… Continued …
Symptoms of the affected joints
Again, rheumatoid arthritis (RA) mainly affects your joints. It can affect any joint of your body, though there are certain joints that are usually the first to be affected.
The onset of the disease usually develops in the smaller joints first. For example, it often starts from the small joints in the hands and feet. The affected joints can be painful and stiff.
- The joint pain in people with RA may vary. But typically, it is an aching and throbbing pain. Many times it flares up in the morning. It also often worsens after a period of inactivity.
- While the affected join can be very painful, it can also feel very stiff. This stiffness may be followed with swelling. Morning stiffness in RA is usually more severe, it can last longer than what happen in osteoarthritis (OA).
As the inflammation of the disease progresses, it can affect other larger joints of the body such as wrists, ankles, knees, elbows, and shoulders. Interestingly, RA is more likely to affect the joint symmetrically. This means, if your left wrist is affected for example – you tend to also have the same problem in your right wrist.
Furthermore, it’s also common for young women with RA to have tiredness (fatigue) and high temperature (fever).
Besides fatigue and fever, RA may also cause additional symptoms such as sweating, appetite loss, and unintentional weight loss. And at later stage, it can cause problems in non-joint structures – this is especially true if the disease is poorly controlled.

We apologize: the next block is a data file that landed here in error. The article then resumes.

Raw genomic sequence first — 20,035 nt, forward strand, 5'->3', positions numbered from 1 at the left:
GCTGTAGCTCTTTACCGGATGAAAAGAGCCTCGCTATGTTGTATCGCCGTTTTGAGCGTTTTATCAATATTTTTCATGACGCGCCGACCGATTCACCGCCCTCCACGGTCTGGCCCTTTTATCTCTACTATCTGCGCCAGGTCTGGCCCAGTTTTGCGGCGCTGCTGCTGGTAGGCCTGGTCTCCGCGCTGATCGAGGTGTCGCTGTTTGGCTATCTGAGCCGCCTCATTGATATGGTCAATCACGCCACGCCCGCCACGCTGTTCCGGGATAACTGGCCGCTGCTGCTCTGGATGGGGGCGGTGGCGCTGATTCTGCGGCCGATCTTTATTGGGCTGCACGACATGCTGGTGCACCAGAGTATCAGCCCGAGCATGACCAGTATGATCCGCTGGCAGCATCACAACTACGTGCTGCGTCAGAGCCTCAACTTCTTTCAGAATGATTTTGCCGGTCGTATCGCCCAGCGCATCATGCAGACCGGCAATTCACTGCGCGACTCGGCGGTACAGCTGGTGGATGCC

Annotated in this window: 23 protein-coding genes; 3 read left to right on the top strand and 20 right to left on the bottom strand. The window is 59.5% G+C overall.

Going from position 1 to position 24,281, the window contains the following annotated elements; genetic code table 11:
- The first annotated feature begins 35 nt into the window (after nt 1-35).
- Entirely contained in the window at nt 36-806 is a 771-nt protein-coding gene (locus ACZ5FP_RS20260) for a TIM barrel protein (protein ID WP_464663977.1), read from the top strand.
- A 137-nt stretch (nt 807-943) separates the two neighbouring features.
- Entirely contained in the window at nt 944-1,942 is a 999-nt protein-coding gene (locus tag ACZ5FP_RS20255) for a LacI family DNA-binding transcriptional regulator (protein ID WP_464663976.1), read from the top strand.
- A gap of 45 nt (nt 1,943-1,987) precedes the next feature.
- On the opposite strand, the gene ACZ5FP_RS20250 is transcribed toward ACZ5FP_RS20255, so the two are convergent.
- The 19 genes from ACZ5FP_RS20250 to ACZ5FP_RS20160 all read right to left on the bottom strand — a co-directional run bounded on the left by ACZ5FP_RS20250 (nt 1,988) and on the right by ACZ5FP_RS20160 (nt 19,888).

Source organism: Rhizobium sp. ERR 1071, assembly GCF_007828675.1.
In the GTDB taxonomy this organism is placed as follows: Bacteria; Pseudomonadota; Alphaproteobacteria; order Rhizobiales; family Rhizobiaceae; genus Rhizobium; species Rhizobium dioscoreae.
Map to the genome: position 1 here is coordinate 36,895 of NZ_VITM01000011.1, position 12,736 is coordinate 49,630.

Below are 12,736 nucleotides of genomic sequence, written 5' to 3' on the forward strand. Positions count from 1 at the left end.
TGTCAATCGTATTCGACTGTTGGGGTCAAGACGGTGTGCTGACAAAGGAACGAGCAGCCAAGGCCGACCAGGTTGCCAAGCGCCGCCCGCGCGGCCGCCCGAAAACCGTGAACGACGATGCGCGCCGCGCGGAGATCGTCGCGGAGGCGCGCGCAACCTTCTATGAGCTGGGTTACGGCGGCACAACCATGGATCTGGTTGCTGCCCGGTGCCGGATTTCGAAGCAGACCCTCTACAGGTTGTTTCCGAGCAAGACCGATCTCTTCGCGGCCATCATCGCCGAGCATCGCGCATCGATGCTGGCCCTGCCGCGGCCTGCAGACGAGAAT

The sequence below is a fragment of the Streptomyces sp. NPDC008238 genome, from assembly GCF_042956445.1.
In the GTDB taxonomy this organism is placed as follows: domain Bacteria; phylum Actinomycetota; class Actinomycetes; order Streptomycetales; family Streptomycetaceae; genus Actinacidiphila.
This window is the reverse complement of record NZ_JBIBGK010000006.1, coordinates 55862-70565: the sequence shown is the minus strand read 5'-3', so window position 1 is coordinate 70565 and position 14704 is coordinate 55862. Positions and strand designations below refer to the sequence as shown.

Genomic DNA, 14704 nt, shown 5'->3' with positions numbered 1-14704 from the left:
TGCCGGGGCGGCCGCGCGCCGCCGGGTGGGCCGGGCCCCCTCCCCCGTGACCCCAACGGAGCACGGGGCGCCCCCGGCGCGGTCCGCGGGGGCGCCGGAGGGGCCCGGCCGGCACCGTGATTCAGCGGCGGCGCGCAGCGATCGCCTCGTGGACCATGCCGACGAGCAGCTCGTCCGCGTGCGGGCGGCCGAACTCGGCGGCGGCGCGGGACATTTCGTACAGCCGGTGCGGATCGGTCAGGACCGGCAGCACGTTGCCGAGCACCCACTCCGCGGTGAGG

Over time the systemic inflammation of RA can involve many parts of the body, including; skin, heart, blood vessels, lungs, eyes, salivary glands, bone marrow, kidneys, and nerve tissue. Even it can be life-threatening if it has become advanced.
For anyone with this chronic inflammatory arthritis, the key is to immediately start the treatment ‘as early as possible’. This is especially true for young patients.
But in fact it’s not easy to early catch RA in young women. Many times, they look healthy even though the disease is continuously progressing. They usually also think that they’re more invincible, and also less likely to seek medical help since they don’t have enough experience in health care system.
Living with RA at young ages will be more emotionally difficult, because here is the starting point of your major life events such as establishing your career and starting your family. Having RA earlier in your life also means that the disease will have more years to develop and cause more complications.
If you have any sign and symptom of the disease, see a doctor without a delay! With early prompt treatment, the disease is treatable. There is still no cure, as noted before. But some effective treatments are available to help control the disease and make it go into remission.